Gopinath Das believed that holistic education for children was very important. Having had a difficult childhood himself, education for children was uppermost in his mind. With his brothers, he started the Prabhath Shishuvihara, also heralding their entry into full-fledged theatre. They did plays like Sita Devi, Shabari, and also brought spectacular dance ballets for children – Punyakoti, Kindara Jogi, Cindrella and several others. “The stories were traditional but the approach was modern. With this, they could draw a wide audience,” says Balakrishna. From here, the enterprise was further diversified into a costumes section, where all costume needs of theatre groups and schools were addressed. If you went to Prabhath Kalavidaru you could hire a costume for any role. “The next inclusion was Prabhath Studios,” mentions Hema Panchamukhi, grand daughter of Gopinath Das. All productions of Prabhath had live music, but once their productions began to tour outside Bangalore taking the music team along became difficult. “That’s when we began recording our music. With it my grandfather set up the studio.” The studio generated a lot of excitement, and in those days, all the jingles used by AIR Vividha Bharathi were recorded at this studio. In the years to come, many film recordings also used to take place here.
Commitment to good art was never divorced from social vision for Gopinath Das. He believed that if the destination of art was entertainment, then it was bound to suffer. There are several instances of how art and society were interwoven in his vision. Gopinath Das, in his heyday, was an active campaigner for the government’s family planning programme. Whether it was a play or harikathe, he would make sure that a song or scene about family planning would be included. In 1967, when he travelled the country with his harikathe and plays, he spread the message of family planning in every place they stopped.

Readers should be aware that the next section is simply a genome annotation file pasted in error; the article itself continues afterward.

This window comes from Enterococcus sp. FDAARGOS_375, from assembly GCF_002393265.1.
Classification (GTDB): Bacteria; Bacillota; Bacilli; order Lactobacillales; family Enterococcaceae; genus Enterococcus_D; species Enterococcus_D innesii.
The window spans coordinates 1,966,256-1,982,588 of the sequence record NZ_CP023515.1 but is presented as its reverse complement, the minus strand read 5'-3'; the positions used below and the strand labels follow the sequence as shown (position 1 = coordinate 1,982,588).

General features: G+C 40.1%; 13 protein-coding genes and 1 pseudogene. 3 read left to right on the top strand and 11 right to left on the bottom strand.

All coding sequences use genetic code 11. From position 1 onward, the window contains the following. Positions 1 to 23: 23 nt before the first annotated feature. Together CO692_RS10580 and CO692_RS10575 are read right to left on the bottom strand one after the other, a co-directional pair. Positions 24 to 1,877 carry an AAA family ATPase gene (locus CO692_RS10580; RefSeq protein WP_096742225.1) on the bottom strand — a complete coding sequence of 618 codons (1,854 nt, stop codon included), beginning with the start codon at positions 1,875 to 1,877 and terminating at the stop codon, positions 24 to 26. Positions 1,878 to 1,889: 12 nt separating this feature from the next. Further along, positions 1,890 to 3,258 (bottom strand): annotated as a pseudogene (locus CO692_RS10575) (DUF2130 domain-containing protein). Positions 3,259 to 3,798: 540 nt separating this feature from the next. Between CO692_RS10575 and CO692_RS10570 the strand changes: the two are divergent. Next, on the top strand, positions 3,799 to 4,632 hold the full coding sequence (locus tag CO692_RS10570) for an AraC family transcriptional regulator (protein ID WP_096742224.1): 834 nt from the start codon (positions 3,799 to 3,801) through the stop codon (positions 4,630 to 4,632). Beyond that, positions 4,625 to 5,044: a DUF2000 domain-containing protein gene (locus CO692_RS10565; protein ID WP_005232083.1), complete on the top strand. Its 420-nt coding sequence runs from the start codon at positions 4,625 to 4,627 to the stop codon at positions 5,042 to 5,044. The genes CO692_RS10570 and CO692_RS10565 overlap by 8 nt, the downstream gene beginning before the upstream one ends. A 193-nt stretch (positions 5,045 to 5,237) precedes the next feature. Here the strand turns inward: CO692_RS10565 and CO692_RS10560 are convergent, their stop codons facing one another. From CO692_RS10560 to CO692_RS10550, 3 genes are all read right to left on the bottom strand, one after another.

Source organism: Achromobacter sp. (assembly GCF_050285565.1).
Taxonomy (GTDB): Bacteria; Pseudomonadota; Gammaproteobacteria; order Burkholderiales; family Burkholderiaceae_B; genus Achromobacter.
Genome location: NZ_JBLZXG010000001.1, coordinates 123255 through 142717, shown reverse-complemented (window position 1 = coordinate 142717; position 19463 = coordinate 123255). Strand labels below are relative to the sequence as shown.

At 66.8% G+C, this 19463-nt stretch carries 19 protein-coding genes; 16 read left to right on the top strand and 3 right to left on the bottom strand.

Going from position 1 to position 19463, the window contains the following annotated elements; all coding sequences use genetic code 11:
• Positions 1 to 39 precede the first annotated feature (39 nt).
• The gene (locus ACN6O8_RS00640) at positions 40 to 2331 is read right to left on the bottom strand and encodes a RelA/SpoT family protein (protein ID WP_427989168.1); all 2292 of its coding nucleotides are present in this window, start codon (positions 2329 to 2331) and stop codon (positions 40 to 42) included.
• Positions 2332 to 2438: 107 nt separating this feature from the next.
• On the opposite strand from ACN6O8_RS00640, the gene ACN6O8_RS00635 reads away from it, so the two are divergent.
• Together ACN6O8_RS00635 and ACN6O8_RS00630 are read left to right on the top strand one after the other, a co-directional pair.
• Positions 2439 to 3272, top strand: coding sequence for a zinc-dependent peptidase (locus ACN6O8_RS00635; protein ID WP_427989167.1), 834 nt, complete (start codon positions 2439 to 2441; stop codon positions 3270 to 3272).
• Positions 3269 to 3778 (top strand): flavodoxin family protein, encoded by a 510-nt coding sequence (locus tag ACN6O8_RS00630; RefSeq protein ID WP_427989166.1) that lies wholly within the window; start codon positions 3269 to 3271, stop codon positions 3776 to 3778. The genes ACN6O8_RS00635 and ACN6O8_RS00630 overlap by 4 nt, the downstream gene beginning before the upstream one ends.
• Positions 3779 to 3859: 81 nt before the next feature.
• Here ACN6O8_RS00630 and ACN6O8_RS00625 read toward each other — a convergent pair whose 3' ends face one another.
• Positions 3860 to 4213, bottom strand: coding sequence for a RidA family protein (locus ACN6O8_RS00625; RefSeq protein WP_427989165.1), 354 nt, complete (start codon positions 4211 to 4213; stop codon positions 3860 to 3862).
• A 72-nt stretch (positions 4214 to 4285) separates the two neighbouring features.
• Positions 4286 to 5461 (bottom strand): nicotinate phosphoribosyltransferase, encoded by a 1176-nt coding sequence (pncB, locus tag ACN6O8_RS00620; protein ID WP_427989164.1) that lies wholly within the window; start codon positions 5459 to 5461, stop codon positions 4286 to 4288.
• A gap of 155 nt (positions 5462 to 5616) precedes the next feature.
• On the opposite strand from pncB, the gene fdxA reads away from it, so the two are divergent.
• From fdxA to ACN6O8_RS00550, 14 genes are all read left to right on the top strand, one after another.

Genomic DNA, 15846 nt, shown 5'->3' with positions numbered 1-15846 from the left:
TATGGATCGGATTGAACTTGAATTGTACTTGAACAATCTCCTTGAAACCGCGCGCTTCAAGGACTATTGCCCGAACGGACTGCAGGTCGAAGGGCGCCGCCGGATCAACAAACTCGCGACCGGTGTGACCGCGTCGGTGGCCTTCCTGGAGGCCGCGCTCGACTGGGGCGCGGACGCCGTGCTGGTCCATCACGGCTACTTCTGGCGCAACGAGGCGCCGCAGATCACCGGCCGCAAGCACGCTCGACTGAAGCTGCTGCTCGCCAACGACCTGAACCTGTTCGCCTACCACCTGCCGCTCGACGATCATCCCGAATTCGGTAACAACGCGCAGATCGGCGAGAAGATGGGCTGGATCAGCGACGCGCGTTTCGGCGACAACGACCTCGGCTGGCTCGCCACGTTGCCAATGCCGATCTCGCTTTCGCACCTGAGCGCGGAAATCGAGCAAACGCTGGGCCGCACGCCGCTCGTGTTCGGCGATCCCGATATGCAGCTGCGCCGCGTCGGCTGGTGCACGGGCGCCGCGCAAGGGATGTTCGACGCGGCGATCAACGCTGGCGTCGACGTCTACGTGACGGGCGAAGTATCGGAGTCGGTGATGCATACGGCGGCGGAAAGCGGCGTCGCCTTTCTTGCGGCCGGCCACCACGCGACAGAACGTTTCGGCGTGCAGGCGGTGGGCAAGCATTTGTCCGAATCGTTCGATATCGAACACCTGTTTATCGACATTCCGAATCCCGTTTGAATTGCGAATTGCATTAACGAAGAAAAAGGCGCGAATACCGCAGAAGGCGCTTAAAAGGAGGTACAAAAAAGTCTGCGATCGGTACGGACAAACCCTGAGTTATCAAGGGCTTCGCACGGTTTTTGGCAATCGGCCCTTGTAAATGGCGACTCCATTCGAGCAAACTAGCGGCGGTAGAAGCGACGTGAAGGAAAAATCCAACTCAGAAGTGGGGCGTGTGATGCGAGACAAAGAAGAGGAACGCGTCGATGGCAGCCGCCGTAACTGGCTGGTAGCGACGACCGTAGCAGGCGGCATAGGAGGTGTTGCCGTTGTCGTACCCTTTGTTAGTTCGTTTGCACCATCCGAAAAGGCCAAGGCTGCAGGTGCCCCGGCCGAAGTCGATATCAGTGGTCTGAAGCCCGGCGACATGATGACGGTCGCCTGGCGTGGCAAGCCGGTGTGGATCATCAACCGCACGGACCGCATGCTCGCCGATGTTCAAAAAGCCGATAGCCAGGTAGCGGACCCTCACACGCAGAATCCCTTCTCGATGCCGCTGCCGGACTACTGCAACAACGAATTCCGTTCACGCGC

Through Gopinathdas Nyasa the family has attempted to take the multi-pronged mission of the man forward. They have kept many dying arts alive and now on the occasion of his centenary, it is also time to take stock.
The Gopinath Das centenary celebrations are spread over four weeks beginning June 7, at different venues. Here is the schedule for the first two weeks.
21st June 2014 - 6.00 pm to 9 pm - Kuvempu Kalakshetra
‘Uttara Gograhana’ by Prabhath Kalavidaru
22nd June 2014 -11.00 am to 9.00 pm – Kuvempu Kalakshetra
Natana (Shri Mandya Ramesh’s)
Shri R K Padmanabh
Vedike (Shri C R Simha’s
28th June 2014 - 11.00 am to 9.00 pm - Ravindra Kalakshetra
‘Shri Rama Prateeksha’ by Prabhath Kalavidaru
‘Cinderella’ by Prabhath Kalavidaru
29th June 2014 -11.00 am to 9.00 pm - Ravindra Kalakshetra
‘Hari Sarvothama’ by Prabhath Kalavidaru
Benaka ( Shri Nagabharana’s Team)